Oaktree wraps up funding for its first QDLP fund
Hedge Funds
<p>Oaktree may be expected to post weaker earnings on Friday, but it sure scored a big win on the funding circuit the other day.</p> <p>Shanghai Daily reports that the L.A.-based fund manager secured RMB1 billion ($157 million) for its first Qualified Domestic Limited Partner (QDLP) fund, making it one of, if not the, largest QDLP fund currently in action.</p> <p>Howard Marks, Oaktree’s distressed-asset virtuoso co-founder, had this to say:<br /> “The QDLP program demonstrates China’s continued efforts to open up global investment opportunities. The encouraging results demonstrate that investors identify with Oaktree’s investment philosophy and risk-focused approach.”<br /> Investors in the fund were Noah Holdings, CreditEase Wealth Management, and Harvest Capital Management. The fund, which will be managed offshore by Oaktree, is set to be invested using the firm’s bread and butter distressed-debt strategy.<br /> Photo: Charis Tsevis</p> raises $157 million from CMI, other firms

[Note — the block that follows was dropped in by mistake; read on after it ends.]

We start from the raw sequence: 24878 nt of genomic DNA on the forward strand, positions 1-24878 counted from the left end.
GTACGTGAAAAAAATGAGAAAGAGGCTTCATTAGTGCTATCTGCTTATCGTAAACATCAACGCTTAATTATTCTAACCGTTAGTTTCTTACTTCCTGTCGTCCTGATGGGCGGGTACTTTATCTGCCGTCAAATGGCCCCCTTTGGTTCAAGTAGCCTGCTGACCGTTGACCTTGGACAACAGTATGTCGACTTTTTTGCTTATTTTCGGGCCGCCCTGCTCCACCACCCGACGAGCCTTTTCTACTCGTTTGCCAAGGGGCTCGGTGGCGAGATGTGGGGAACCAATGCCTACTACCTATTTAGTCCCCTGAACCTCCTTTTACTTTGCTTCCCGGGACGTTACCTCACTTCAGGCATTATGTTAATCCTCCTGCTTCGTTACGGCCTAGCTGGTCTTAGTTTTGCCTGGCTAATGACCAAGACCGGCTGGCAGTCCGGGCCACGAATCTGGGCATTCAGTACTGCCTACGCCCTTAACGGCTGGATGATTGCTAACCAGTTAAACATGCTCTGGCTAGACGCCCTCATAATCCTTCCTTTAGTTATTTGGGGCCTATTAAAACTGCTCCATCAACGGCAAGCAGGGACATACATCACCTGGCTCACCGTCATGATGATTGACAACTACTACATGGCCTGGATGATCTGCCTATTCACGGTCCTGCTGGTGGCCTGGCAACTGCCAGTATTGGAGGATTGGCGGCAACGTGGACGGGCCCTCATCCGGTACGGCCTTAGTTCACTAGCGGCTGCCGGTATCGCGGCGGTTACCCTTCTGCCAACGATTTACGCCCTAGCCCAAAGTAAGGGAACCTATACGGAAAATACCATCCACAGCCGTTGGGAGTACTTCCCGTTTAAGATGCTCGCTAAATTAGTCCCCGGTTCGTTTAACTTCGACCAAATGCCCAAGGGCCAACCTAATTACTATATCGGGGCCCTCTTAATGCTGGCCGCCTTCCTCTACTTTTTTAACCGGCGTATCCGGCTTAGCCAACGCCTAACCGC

Venture Capital
<p>Investment firms are still hot for online education platforms, and seems to be no exemption.</p> <p>Based in Shanghai, backed by Baidu, and filled with over 90 million registered users, the online school raised $157 million in its recent series D round according to China Money Network, and attracted investors as diverse as China's largest private investment fund, China Minsheng Investment (CMI), and the Hefei-based publisher, Waixin Media.</p> <p>How much CMI invested in the company was disclosed however, and how much the round valued it was not divulged as well. We do know though that is in the process of reorganization as it prepares to go public:<br /> “The company is in the process of corporate structure reorganization, and is planning an initial public offering inside China, according to announcements made at a press conference reported by Chinese media.”<br /> The Hina Group, in a press release entitled – and only containing the words – Raised over RMB 1 Billion with Hina as Exclusive Financial Advisor, said that raised over RMB 1 billion ($157 million) with Hina as its exclusive financial advisor.<br /> Photo: uberof202 ff</p>
Investor risk appetite soars in Asia
Asset Management